* Mall operator’s shares nearly worthless, Hovde says
* More optimistic analysis used outdated cash flows
(Adds analyst estimate, closing share price)
BOSTON, Dec 15 (Reuters) - Just when it appeared the optimists had been proven correct about bankrupt mall owner General Growth Properties Inc GGWPQ.PK, a new investor has emerged arguing the company’s shares are likely worthless.
Hedge fund manager Eric Hovde, who oversees about $1 billion of financial and real estate investments, disclosed this week he is shorting General Growth, after the stock more than doubled in the past month.
General Growth shares gave back some of the recent gains on Tuesday as investors digested Hovde’s analysis. The stock lost 9 percent to close at $9.83.
Because of the dramatic decline in consumer spending and plummeting prices for commercial properties, the 200 malls and other properties owned by General Growth are worth less than the associated debt, Hovde argued in a 38-page analysis entitled “Fool’s Gold.”
“Due to highly leveraged acquisitions near the peak of the cycle, a decline in the overall economy, and insufficient capital spending, we believe the assets of General Growth no longer support the current capital structure,” Hovde wrote.
Hovde’s firm, based in Washington, D.C. did not immediately return a call for comment.
General Growth’s net operating income for the 12 months ended Sept. 30 was $1.73 billion, down from $2.36 billion in calendar 2008, Hovde noted. The most recent figures included impairment charges of $455 million and other costs associated with the bankruptcy.
Hovde also noted that new and renewed leases in the third quarter were struck at $31.29 per square foot compared with a rate of $46.57 for all of General Growth’s leases, a 33 percent decline. Prior leases on the same properties covered by new and renewed renters paid $35.43, indicating a 12 percent drop.
A critical element of the debate revolves around capitalization rates, a valuation metric used to assess real estate investment trusts such as General Growth. The cap rate establishes a REIT’s value by setting the annual return an investor requires on the REIT’s net operating income.
During the height of the real estate bubble, some mall REITs were valued at cap rates of 5 percent or less. Today, most are above 7 percent. Higher cap rates translate into lower stock prices.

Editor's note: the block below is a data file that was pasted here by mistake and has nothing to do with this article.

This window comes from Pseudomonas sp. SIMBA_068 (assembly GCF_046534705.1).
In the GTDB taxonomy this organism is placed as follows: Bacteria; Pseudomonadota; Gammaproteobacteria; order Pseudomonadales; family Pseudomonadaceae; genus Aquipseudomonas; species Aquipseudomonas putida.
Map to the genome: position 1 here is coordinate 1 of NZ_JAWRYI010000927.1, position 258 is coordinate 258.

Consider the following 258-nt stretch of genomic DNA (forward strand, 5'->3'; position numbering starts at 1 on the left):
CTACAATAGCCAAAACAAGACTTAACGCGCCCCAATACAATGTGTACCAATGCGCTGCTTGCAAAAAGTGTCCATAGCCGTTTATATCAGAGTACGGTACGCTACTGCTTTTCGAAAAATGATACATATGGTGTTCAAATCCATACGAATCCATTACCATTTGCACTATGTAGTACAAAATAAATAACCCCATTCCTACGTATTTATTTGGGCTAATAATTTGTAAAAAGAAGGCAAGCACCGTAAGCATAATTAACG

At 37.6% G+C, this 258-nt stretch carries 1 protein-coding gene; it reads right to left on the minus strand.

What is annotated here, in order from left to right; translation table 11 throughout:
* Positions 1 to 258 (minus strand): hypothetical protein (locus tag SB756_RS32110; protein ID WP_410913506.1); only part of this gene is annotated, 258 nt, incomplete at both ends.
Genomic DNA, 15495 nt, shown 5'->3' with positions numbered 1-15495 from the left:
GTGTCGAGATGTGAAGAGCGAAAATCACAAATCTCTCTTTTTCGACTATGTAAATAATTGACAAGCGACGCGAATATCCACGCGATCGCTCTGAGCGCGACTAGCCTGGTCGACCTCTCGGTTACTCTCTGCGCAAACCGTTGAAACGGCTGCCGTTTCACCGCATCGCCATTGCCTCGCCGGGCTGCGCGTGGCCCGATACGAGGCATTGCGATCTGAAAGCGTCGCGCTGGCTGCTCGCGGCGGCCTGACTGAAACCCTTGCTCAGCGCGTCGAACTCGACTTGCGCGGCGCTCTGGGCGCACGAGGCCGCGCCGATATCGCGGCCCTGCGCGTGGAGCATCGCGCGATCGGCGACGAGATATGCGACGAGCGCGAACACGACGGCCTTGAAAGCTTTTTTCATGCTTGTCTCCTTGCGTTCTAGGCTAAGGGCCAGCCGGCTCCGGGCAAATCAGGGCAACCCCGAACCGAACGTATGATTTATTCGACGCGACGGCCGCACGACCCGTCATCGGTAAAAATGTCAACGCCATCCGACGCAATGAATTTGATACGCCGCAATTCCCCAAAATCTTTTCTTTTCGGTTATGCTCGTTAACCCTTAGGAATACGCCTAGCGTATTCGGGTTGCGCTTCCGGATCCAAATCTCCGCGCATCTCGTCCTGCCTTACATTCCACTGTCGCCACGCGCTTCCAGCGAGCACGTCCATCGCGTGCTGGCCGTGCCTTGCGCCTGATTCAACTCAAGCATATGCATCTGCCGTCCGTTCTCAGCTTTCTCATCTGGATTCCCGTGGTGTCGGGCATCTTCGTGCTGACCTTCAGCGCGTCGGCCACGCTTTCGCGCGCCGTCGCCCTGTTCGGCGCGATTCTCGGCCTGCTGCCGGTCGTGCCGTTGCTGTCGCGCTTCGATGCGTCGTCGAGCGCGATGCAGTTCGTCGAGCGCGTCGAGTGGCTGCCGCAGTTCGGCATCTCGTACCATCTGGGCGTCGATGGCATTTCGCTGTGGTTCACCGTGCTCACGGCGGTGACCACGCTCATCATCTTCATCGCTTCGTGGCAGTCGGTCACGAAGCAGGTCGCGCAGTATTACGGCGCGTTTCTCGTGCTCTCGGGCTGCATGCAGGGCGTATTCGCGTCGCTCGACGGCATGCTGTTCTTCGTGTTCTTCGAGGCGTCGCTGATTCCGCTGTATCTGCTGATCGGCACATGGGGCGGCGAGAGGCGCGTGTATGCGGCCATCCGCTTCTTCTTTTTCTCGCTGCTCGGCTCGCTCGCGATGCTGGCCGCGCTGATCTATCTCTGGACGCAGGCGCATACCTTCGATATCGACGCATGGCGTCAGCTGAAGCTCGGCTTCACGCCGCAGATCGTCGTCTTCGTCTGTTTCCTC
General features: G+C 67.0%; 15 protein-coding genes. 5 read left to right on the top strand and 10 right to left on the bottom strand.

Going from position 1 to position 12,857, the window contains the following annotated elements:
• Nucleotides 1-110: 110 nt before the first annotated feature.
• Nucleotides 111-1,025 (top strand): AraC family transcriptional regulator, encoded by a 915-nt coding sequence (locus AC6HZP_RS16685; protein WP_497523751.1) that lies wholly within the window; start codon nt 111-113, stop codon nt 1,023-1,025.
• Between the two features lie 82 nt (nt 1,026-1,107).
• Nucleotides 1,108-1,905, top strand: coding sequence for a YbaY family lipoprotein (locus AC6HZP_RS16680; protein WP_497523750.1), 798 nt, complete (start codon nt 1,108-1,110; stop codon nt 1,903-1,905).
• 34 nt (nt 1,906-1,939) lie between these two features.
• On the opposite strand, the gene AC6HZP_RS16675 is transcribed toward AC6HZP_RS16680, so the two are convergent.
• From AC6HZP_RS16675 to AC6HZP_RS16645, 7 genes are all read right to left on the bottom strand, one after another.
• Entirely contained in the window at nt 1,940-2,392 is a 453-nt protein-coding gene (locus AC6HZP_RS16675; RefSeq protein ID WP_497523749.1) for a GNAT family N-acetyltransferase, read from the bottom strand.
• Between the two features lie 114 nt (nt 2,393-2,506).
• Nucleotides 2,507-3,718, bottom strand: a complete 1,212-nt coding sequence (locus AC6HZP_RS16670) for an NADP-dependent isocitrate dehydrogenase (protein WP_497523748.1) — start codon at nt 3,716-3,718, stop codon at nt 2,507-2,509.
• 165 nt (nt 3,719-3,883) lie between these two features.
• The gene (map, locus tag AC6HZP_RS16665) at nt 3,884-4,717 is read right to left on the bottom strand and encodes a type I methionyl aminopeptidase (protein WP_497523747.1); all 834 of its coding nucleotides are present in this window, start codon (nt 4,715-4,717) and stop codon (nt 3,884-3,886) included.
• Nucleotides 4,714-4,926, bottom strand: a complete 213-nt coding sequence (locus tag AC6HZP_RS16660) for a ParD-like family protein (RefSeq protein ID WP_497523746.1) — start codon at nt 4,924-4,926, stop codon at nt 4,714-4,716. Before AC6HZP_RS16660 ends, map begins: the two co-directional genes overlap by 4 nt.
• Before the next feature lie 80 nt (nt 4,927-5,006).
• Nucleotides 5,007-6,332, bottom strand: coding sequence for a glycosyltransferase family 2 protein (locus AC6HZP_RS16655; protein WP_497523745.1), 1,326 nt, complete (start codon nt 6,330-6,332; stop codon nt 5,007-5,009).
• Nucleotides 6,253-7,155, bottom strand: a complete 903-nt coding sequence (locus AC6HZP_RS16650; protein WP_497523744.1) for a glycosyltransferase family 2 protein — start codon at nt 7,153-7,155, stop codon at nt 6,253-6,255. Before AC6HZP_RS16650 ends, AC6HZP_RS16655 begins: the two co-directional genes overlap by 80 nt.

At an 8.5 percent cap rate, Hovde estimates that General Growth shares are worthless. At a 7.5 percent rate, the shares are worth $5.73, or about 40 percent below the current price.
A spokesman for General Growth had no immediate comment.
After General Growth announced a partial debt restructuring last month, analysts at Green Street Advisors, one of the leading REIT research firms, pegged the value of General Growth’s shares in the mid-teens in a possible acquisition deal.
Some of General Growth’s competitors, including Simon Property Group Inc (SPG.N), have been buying up its debt and could make a play for some or all of its assets.
The company was back in bankruptcy court on Tuesday obtaining approval for its plan to restructure $10 billion of debt secured by some of its vast property holdings [ID:nN15214237]. The mall operator must still come up with a plan to revise another $5 billion of secured debt and $7 billion of unsecured debt.
Hovde’s presentation took aim at the investment case for General Growth written by William Ackman, manager of Pershing Square Capital. Ackman, who now sits on General Growth’s board, declined to comment.
General Growth, the second-largest U.S. mall operator, filed for bankruptcy in April after it was unable to refinance some of its maturing debt. The stock, which traded as high as $67 in 2007, hit a low of 32 cents after the filing.
But the stock moved up to the range of $3 to $4 a share after Ackman released a presentation in May touting the company’s value. The shares then skyrocketed to more than $10 last month on news of the partial restructuring deal. (Reporting by Aaron Pressman; editing by Andre Grenon)